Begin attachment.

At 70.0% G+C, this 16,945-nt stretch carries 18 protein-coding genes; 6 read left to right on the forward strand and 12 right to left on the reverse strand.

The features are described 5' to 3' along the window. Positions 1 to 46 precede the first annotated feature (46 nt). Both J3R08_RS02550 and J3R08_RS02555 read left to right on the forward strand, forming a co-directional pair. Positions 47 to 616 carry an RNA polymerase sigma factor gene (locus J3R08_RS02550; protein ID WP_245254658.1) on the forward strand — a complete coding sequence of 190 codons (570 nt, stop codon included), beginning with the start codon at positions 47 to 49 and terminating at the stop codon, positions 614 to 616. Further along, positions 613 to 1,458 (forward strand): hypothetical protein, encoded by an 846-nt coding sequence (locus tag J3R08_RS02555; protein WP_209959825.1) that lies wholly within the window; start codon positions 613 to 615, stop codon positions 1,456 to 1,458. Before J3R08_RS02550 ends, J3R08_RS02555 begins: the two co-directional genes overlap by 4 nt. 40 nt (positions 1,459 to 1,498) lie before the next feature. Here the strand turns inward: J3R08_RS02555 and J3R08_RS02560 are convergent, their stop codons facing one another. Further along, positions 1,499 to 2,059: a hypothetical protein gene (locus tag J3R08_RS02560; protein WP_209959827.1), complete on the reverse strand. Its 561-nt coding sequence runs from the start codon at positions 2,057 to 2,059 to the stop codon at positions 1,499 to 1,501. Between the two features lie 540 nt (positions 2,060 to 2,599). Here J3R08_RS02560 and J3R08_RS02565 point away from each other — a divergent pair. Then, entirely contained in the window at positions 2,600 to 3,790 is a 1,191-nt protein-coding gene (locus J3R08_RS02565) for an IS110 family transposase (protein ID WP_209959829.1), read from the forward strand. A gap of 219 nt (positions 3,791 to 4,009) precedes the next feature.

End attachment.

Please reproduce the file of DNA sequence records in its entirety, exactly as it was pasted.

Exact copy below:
At 70.0% G+C, this 16,945-nt stretch carries 18 protein-coding genes; 6 read left to right on the forward strand and 12 right to left on the reverse strand.

The features are described 5' to 3' along the window. Positions 1 to 46 precede the first annotated feature (46 nt). Both J3R08_RS02550 and J3R08_RS02555 read left to right on the forward strand, forming a co-directional pair. Positions 47 to 616 carry an RNA polymerase sigma factor gene (locus J3R08_RS02550; protein ID WP_245254658.1) on the forward strand — a complete coding sequence of 190 codons (570 nt, stop codon included), beginning with the start codon at positions 47 to 49 and terminating at the stop codon, positions 614 to 616. Further along, positions 613 to 1,458 (forward strand): hypothetical protein, encoded by an 846-nt coding sequence (locus tag J3R08_RS02555; protein WP_209959825.1) that lies wholly within the window; start codon positions 613 to 615, stop codon positions 1,456 to 1,458. Before J3R08_RS02550 ends, J3R08_RS02555 begins: the two co-directional genes overlap by 4 nt. 40 nt (positions 1,459 to 1,498) lie before the next feature. Here the strand turns inward: J3R08_RS02555 and J3R08_RS02560 are convergent, their stop codons facing one another. Further along, positions 1,499 to 2,059: a hypothetical protein gene (locus tag J3R08_RS02560; protein WP_209959827.1), complete on the reverse strand. Its 561-nt coding sequence runs from the start codon at positions 2,057 to 2,059 to the stop codon at positions 1,499 to 1,501. Between the two features lie 540 nt (positions 2,060 to 2,599). Here J3R08_RS02560 and J3R08_RS02565 point away from each other — a divergent pair. Then, entirely contained in the window at positions 2,600 to 3,790 is a 1,191-nt protein-coding gene (locus J3R08_RS02565) for an IS110 family transposase (protein ID WP_209959829.1), read from the forward strand. A gap of 219 nt (positions 3,791 to 4,009) precedes the next feature.